Your assertion that I needed to restore the original Windows EFI file seems exactly right. If I had done that initially, I think I could have kept my original Windows installation. However, in my case, I actually had deleted the recovery partition a long time ago, so I was pretty screwed. My only option would've been to order discs from Dell as you suggested. Even then, I'm not sure if I could repair the EFI partition without being able to boot those discs in UEFI mode, which I could find no way of doing. On a related note, my current, new Windows install had to be done in Legacy mode and thus with an MBR table, as I could not boot the disc in UEFI. Even now, without the GRUB errors, I can find no way to boot anything in UEFI. There's simply no boot option for anything related to discs or USB. Still just the old WBL and ubuntu boot options, which do nothing except take me straight back to the boot options menu that I just came from. Does this mean I'm stuck never being able to use GPT or UEFI again? This can't be true, since Windows must have accessed UEFI to grab the key. But how did it do so if I didn't boot the disc in UEFI? I'm sure all this confusion is only due to my general lack of familiarity with UEFI and GPT, so you don't need to answer these questions unless you wish to archive the info. I just need to educate myself more on the UEFI interface (redundant, I know).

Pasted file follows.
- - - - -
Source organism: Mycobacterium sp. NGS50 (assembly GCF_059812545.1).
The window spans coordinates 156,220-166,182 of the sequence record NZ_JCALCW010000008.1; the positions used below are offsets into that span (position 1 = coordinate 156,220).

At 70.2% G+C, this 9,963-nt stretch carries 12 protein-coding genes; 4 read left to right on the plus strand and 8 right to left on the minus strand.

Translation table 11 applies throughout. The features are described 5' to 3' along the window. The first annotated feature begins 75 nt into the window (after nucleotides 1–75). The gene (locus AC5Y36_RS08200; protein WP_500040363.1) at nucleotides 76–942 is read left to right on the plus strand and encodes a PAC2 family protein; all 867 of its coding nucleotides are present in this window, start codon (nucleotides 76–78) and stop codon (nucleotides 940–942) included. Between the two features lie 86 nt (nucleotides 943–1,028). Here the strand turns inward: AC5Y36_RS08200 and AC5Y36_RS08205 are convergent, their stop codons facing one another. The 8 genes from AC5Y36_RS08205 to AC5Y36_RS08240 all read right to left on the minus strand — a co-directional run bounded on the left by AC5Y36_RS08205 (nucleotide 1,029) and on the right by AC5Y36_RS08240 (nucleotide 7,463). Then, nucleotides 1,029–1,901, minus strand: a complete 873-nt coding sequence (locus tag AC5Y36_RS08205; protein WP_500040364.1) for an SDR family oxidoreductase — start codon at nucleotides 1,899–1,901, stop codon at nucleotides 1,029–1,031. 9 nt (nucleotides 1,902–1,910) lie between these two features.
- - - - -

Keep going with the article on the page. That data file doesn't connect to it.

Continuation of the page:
Thanks again for the response! It's an awesome consolidation of info.

EDIT: I can't mark the thread as solved; the option doesn't show up in the thread tools drop-down. Could it be because I started the thread on a different PC?

April 6th, 2013, 12:43 AM
Windows only boots in UEFI mode from gpt partitioned drives. Or from UEFI you have to have gpt partitioned drives. And from BIOS you have to have MBR(msdos) partitioning.

Ubuntu will boot in either UEFI or BIOS mode from gpt drives. I only have BIOS but all my new drives are now gpt. But I never could install Windows on those gpt drives.

How you boot install media is how it installs, or if you boot install in UEFI mode it will install in UEFI mode. Not sure with Windows 8 if on your system it would want secure boot or not. Users could install older versions of Windows without secure boot, but new systems with Windows 8 have secure boot.

If you let Windows convert your drive to MBR, you have an issue installing Ubuntu. Windows converts primary gpt partition table to MBR, but ignores the backup gpt partition table. Linux sees MBR and backup gpt and gets confused on whether you really are MBR or gpt.

FixParts is the easiest way to remove the stray GPT data. GPT fdisk (gdisk or sgdisk) can do it, but the procedure's a bit more involved.

Converting from MBR to gpt:

But with UEFI, Windows has some very specific partition requirements.

Microsoft suggested partitions including reserved partition for gpt & UEFI:
Older Windows info on gpt - 2008 updated 2011
Windows technical info on gpt and GUIDs
Order on drive is important:
Windows 8 info